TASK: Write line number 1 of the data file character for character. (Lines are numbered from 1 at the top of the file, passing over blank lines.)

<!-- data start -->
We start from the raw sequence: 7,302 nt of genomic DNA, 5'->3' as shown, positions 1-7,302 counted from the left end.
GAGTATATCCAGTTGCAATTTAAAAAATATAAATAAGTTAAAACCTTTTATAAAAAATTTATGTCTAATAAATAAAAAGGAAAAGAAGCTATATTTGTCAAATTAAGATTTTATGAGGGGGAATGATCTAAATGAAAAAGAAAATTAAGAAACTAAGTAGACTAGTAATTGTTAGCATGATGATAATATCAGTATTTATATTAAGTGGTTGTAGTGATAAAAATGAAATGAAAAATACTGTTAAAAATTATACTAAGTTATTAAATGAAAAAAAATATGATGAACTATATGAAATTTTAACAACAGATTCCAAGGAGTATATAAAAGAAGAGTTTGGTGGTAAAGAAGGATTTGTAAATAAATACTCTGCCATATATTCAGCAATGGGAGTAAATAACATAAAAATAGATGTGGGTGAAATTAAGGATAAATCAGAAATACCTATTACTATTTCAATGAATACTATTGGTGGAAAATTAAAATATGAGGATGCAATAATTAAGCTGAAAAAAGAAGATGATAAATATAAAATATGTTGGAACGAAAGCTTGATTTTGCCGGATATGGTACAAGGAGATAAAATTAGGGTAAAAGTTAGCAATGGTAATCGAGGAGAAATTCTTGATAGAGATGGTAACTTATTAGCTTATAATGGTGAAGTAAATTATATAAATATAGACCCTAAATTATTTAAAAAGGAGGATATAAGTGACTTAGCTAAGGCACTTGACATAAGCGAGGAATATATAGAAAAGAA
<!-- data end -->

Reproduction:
We start from the raw sequence: 7,302 nt of genomic DNA, 5'->3' as shown, positions 1-7,302 counted from the left end.